Wireless IoT modules from Pycom

May 15, 2017 | 08:15
Wireless IoT modules from Pycom
Wireless IoT modules from Pycom
Pycom is a young company producing small modules supporting multiple network topologies. Partly funded through a few Kickstarter campaigns they are now up and running. The goal of their products is to enable easy access to the Internet of Things (IoT). To achieve this goal they have crammed as much wireless network technology as possible into a few small modules and made them programmable with MicroPython.


All the modules are pin-compatible and based on the ESP32 powerhouse from Shanghai-based Espressif Systems. Currently there are three modules: Announced are:
  • GPy – Wi-Fi, Bluetooth, LTE CAT M1/NB1
  • FiPy – Wi-Fi, Bluetooth, LoRa, Sigfox and dual LTE-M (CAT M1 and NBIoT).

Expansion boards for WiPy, LoPy, SiPy, GPy & FiPy

In what follows I used the modules on an Expansion board that provide a USB serial port. You can do without an Expansion board if you have a serial-to-USB converter.

Update the firmware

Furthermore, always make sure you are using the most recent firmware. Use the Pycom Firmware Update tool for this. You will need to short pin G23 to GND and reset the board to enter firmware update mode.

Open a serial terminal (Tera Term for instance, 115200n81) and press the board's tiny reset button. A list of cryptic messages will appear that ends with a MicroPython prompt (‘>>>’). At the prompt enter the following two lines to check that you have the latest firmware:
import os
The answer I got was ‘1.6.13.b1’ and that looked a lot like the version number I saw during the update process but forgot to write down.

Play in the REPL with WiPy

Now it is possible to enter Python commands in the terminal, the REPL, and play a little with the on-board WS2812 RGB LED:
import time
import pycom


r = 0
g = 0
b = 0

while True:
	if r<255:
		r = r + 1
	elif g<255:
		g = g + 1
	elif b<255:
		b = b + 1

Accessing the WiPy/LoPy/SiPy/GPy/FiPy system

Nice, but the goal is, of course, to execute real programs not needing the REPL. For this you need access to the file system so that you can modify the files boot.py and main.py (see also our pyboard & MicroPython review) and add your own files. Unfortunately, this is a bit complicated as the board is only seen as a serial port and not as an external disk.

Currently there are two ways of accessing the file system:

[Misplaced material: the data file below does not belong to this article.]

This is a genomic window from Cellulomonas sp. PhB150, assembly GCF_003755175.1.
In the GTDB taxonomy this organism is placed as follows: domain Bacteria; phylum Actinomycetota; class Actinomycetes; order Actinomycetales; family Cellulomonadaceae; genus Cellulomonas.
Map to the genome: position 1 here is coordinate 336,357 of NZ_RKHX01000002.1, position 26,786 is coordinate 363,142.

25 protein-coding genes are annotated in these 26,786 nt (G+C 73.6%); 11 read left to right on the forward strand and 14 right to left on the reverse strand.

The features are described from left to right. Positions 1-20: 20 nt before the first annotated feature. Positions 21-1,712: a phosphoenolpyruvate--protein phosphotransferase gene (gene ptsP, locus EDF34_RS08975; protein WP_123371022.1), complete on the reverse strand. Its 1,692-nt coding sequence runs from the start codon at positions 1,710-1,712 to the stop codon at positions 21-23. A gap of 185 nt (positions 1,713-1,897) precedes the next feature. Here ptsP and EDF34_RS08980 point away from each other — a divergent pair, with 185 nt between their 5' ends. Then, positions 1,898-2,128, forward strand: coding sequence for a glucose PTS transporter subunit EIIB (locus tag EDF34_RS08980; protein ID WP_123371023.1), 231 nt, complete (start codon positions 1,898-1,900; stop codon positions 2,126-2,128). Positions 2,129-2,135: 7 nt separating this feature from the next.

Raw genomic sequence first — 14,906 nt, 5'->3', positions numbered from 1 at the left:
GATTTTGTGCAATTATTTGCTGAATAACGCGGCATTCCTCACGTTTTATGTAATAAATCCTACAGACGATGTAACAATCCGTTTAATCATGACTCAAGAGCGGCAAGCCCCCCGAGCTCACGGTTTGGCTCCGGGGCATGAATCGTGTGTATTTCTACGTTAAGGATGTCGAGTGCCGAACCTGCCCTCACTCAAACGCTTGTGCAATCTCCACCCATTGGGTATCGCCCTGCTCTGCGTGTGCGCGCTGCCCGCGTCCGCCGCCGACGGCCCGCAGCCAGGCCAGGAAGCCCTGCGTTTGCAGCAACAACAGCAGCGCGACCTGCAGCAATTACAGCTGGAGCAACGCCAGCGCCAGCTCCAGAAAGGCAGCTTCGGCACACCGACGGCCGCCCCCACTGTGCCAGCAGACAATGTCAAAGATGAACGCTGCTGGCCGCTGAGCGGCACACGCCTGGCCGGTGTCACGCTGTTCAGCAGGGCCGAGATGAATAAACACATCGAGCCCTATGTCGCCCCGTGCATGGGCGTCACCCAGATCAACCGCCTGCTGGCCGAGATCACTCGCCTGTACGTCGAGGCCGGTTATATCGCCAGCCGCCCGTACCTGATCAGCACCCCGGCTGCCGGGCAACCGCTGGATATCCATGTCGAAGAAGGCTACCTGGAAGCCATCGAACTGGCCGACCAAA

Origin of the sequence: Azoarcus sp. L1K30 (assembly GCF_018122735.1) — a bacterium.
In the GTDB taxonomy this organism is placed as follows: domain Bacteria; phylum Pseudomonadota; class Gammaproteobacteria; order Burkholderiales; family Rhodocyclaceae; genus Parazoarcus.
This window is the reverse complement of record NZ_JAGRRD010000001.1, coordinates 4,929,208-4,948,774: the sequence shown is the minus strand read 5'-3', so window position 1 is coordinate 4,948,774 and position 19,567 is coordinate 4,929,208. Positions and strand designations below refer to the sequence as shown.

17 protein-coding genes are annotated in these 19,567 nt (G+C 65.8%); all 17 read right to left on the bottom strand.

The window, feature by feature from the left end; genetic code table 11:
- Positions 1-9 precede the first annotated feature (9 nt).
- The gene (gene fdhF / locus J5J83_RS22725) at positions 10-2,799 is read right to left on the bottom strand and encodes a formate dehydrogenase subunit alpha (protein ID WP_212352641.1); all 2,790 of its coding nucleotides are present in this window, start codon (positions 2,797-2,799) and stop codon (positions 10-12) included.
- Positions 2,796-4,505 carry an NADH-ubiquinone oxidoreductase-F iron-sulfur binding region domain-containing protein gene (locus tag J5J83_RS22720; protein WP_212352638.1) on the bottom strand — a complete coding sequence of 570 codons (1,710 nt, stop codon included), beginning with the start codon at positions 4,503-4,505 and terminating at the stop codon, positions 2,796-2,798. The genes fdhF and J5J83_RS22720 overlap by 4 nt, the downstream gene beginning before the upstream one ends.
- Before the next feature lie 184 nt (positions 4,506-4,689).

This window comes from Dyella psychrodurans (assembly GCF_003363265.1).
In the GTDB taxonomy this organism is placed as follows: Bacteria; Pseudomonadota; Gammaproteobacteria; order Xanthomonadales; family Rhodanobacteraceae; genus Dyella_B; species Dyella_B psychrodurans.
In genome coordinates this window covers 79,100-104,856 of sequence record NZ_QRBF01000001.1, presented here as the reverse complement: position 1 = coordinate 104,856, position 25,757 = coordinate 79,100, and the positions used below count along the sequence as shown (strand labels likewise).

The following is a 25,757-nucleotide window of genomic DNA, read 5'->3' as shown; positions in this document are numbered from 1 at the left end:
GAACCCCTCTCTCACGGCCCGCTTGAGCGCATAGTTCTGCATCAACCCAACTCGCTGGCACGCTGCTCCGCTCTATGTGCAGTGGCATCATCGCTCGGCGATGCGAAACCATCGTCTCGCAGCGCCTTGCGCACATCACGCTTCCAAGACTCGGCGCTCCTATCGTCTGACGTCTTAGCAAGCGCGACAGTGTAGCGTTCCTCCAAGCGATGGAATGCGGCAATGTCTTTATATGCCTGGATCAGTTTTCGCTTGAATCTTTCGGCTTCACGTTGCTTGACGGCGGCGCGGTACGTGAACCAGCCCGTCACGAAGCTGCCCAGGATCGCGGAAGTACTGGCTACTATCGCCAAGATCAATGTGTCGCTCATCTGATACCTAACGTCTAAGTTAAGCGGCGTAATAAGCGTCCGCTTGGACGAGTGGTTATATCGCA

1. Download and install the Atom text editor (https://atom.io/) and add the Pymakr plugin to it
  2. Use an FTP client
The Pycom website isn’t very clear about this (at the time of writing this article, Pycom has promised to improve this), but before you can access a board’s file system you must first establish a Wi-Fi connection with it. The board advertises itself as ‘wipy-wlan-xxxx’ or ‘sipy-wlan-xxxx’ or something similar where ‘xxxx’ are four hexadecimal digits. The password for all these networks is ‘www.pycom.io’. On Windows 10 I had to uncheck ‘Connect automatically’ before it would let me connect to the board. Once connected you can FTP into the board’s file system at IP address using your favourite FTP client (I use Total Commander, the — by far — best tool for Windows ever written).

If you would like to try out Atom, you may now have a problem, because if (like me) all you have is one network connection on your PC, you are no longer connected to the Internet. So, disconnect from the wi/si/lo py board, connect to the Internet, and download and install Atom. When done, click ‘Install a Package’ in the ‘Welcome Guide’. Type ‘Pymakr’ in the search box, press Enter and wait until the list is populated. Scroll through the list until you find Pymakr and click the ‘Install’ button. When the Pycom console opens and the message ‘Connection error: Error: Login timed out’ appears the plugin is ready. Reconnect to the board’s Wi-Fi network to get the (Micro)Python prompt in Atom’s console. You may have to close Atom and restart it, maybe even wait a few minutes (I had to do this), before this works.
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